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* FanonDiscontinuity: A fair amount of fans pretend ''D.W. The Picky Eater'' isn't a Living Book, saying the series ended with ''Arthur's Computer Adventure'' instead. Most of this results from it being outsourced to Media Station, a company previously known for producing generally cheaper quality ''Living Books'' clones and the ''[[VideoGame/DisneysAnimatedStorybook Disney's Animated Storybook]]'' series.

to:

* FanonDiscontinuity: A fair amount of fans pretend ''D.W. The Picky Eater'' isn't a Living Book, saying the series ended with ''Arthur's Computer Adventure'' instead. Most of this results from it being outsourced to Media Station, a company previously known for producing generally cheaper quality ''Living Books'' clones and the ''[[VideoGame/DisneysAnimatedStorybook Disney's Animated Storybook]]'' ''VideoGame/DisneysAnimatedStorybook'' series.
3rd Dec '16 10:02:24 PM RisefromYourGrave
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* AdaptationDisplacement: Some of the games are more well known than the books they were based off, which is a little jarring given that the games included the original books. Specific examples:

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* AdaptationDisplacement: Some of the games are more well known well-known than the books they were based off, which is a little jarring given that the games included the original books. Specific examples:



** ''Harry and the Haunted House'' and ''Ruff's Bone'' are both more well known than the books, but this is justified since those were made to be Living Books.

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** ''Harry and the Haunted House'' and ''Ruff's Bone'' are both more well known well-known than the books, but this is justified since those were made to be Living Books.



** Sam-I-Am's song at the beginning of GreenEggsAndHam.

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** Sam-I-Am's song at the beginning of GreenEggsAndHam.''Literature/GreenEggsAndHam''.



* FanonDiscontinuity: A fair amount of fans pretend ''D.W. The Picky Eater'' isn't a Living Book, saying the series ended with ''Arthur's Computer Adventure'' instead. Most of this results from it being outsourced to Media Station, a company previously known for producing generally cheaper quality Living Book clones.

to:

* FanonDiscontinuity: A fair amount of fans pretend ''D.W. The Picky Eater'' isn't a Living Book, saying the series ended with ''Arthur's Computer Adventure'' instead. Most of this results from it being outsourced to Media Station, a company previously known for producing generally cheaper quality Living Book clones. ''Living Books'' clones and the ''[[VideoGame/DisneysAnimatedStorybook Disney's Animated Storybook]]'' series.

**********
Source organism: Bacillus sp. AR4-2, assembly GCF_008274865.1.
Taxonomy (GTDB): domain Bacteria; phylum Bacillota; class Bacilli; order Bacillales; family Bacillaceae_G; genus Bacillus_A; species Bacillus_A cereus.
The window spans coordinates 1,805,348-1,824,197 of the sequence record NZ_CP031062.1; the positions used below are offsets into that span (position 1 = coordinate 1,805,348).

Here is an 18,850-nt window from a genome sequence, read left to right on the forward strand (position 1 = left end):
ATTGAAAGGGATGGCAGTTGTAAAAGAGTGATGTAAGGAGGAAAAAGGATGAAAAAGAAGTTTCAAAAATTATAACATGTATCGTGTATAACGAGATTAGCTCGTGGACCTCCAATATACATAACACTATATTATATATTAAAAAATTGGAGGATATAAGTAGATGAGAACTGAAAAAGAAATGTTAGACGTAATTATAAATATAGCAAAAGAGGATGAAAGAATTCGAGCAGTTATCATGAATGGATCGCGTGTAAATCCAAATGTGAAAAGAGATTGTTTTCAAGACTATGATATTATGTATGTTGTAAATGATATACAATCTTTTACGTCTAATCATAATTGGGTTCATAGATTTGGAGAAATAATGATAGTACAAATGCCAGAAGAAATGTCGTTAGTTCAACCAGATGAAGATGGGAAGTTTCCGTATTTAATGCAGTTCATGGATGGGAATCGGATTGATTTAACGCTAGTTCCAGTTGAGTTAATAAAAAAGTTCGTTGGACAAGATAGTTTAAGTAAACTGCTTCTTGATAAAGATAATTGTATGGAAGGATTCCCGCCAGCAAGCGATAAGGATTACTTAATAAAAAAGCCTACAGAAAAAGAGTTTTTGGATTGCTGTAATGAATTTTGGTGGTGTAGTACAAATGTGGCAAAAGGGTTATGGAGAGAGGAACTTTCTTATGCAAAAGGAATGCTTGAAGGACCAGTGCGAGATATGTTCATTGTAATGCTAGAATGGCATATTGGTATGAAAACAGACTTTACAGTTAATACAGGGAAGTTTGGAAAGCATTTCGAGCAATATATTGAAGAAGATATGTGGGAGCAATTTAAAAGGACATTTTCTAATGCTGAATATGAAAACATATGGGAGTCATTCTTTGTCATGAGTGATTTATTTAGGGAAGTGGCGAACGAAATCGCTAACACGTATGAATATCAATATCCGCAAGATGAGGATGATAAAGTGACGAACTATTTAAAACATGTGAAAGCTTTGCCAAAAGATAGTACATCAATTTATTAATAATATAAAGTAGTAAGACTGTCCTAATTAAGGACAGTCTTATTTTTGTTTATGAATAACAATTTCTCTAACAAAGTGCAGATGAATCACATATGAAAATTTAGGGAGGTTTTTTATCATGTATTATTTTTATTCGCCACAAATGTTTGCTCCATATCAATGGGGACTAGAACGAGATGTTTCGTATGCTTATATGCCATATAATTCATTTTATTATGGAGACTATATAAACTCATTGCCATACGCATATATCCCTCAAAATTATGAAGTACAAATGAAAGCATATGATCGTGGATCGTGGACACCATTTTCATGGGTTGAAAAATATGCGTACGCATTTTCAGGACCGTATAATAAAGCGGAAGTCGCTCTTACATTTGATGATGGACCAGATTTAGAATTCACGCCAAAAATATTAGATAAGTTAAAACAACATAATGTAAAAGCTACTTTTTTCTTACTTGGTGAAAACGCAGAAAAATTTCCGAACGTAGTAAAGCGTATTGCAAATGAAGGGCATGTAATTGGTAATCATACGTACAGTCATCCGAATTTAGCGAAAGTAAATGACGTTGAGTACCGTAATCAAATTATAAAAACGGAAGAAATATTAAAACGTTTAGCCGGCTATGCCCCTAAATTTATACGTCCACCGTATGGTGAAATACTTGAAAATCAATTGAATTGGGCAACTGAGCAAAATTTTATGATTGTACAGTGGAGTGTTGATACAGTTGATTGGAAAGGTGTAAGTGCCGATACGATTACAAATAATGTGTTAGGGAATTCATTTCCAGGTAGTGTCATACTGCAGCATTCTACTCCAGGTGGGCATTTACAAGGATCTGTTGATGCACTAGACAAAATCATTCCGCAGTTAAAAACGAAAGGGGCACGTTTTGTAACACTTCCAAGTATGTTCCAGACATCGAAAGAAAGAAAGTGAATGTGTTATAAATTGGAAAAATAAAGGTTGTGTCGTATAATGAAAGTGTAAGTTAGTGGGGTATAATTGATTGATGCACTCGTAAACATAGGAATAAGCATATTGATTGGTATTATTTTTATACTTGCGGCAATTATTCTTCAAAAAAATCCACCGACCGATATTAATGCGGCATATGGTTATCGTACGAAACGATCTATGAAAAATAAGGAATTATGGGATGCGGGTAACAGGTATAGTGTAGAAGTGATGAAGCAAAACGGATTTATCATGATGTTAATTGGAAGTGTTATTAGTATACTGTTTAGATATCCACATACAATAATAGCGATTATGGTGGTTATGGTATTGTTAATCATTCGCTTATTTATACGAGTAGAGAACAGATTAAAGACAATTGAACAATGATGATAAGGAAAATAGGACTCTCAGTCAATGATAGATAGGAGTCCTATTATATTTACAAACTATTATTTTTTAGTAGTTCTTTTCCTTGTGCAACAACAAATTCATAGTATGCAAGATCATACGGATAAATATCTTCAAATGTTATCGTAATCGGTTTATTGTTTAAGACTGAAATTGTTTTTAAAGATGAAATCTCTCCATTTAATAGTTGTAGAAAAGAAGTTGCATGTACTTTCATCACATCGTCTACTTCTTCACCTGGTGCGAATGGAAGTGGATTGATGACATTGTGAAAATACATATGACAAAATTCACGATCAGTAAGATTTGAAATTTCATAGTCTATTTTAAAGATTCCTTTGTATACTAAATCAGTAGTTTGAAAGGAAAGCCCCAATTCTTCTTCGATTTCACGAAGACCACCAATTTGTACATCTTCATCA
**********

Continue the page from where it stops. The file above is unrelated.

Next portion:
2nd Oct '16 2:06:26 PM kablammin45
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* MostAnnoyingSound: In the helicopter minigame of ''Arthur's Computer Adventure'', you control a helicopter that can drop either water balloons or firemen on targets sitting on the ground to put out fires. The firemen put out the fires when they land, but then they cry for help until you pick them back up. ('''HEE-EELP! RESCUE ME!''') Over and over and over again. It gets worse if you drop multiple firemen as then you'll have to put up with everyone of them shrieking for help as you pick them all up. '''HEE-EELP! RESCUE ME!'''



* NightmareFuel: The eponymous location of Deep Dark Sea, a bonus game included with ''Arthur's Computer Adventure''. Upon entering this area (only in the Atlantic and Pacific oceans), the already darkened screen becomes even darker, looking like a dimly lit room. That in of itself is pretty unnerving, [[https://youtu.be/xcUz4KkXhfw?t=16m49s but then you meet the]] [[https://youtu.be/xcUz4KkXhfw?t=21m5s creatures that inhabit the area]]...
--> '''Buster''': [[LampshadeHanging I-I don't think those are f-friendly fish...]]!

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* NightmareFuel: NightmareFuel:
**
The eponymous location of Deep Dark Sea, a bonus game included with ''Arthur's Computer Adventure''. Upon entering this area (only in the Atlantic and Pacific oceans), the already darkened screen becomes even darker, looking like a dimly lit room. That in of itself is pretty unnerving, [[https://youtu.be/xcUz4KkXhfw?t=16m49s but then you meet the]] [[https://youtu.be/xcUz4KkXhfw?t=21m5s creatures that inhabit the area]]...
--> '''Buster''': [[LampshadeHanging I-I don't think those are f-friendly fish...]]!!]]
** In the same game (within a game), your character has a limited amount of air. Letting it run out causes [[FridgeHorror your character to float away off the top of the screen]] as a rather [[HellIsThatNoise horrifying]] ScareChord plays. (Bonus points if it was in the above-mentioned area.) Expect discussions about ''Arthur's Computer Adventure'' on videos pertaining to the game to include one person mentioning how badly the ScareChord scared them when they lost at Deep Dark Sea.
18th Aug '16 1:58:46 PM Ferot_Dreadnaught
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* TheyJustDidntCare: The Hebrew dub of ''The Tortoise and the Hare'' seems like it was put together in less than a day. It's glitch-ridden (the first bug shows up on the ''main menu!''), the voice acting is poorly done and often conveys the wrong emotion, and they cut corners several times. One particularly glaring example is how when individual words from the story are clicked, instead of playing a separate re-recorded line specifically for that word, it plays a tiny snippet from the actual reading of the story.
** The UK SameLanguageDub of ''Harry and the Haunted house'' is very sloppy compared to the one for ''The Tortoise and the Hare''. Not only do most of the characters sound way too similar, they frequently revert to their American voices, usually when two characters are speaking in unison.
19th Mar '16 4:19:37 PM kablammin45
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* NauseaFuel: The ice cream shop in ''Arthur's Reading Race'' has some...[[CordonBleughChef interesting ice cream flavors]] to say the least. Anybody up for some Frog Chip (which may or may not include a frog inside) or ''[[{{Squick}} Toenail Crunch]]''? (And yes, the latter flavor is indeed depicted as having toe nails in it.)
24th Jan '16 8:07:07 PM thevisualboy37
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** The Living Books concept itself had been done before, albeit less successfully, with an obscure Apple II game called ''Explore-a-Story'' by Learningways, Inc..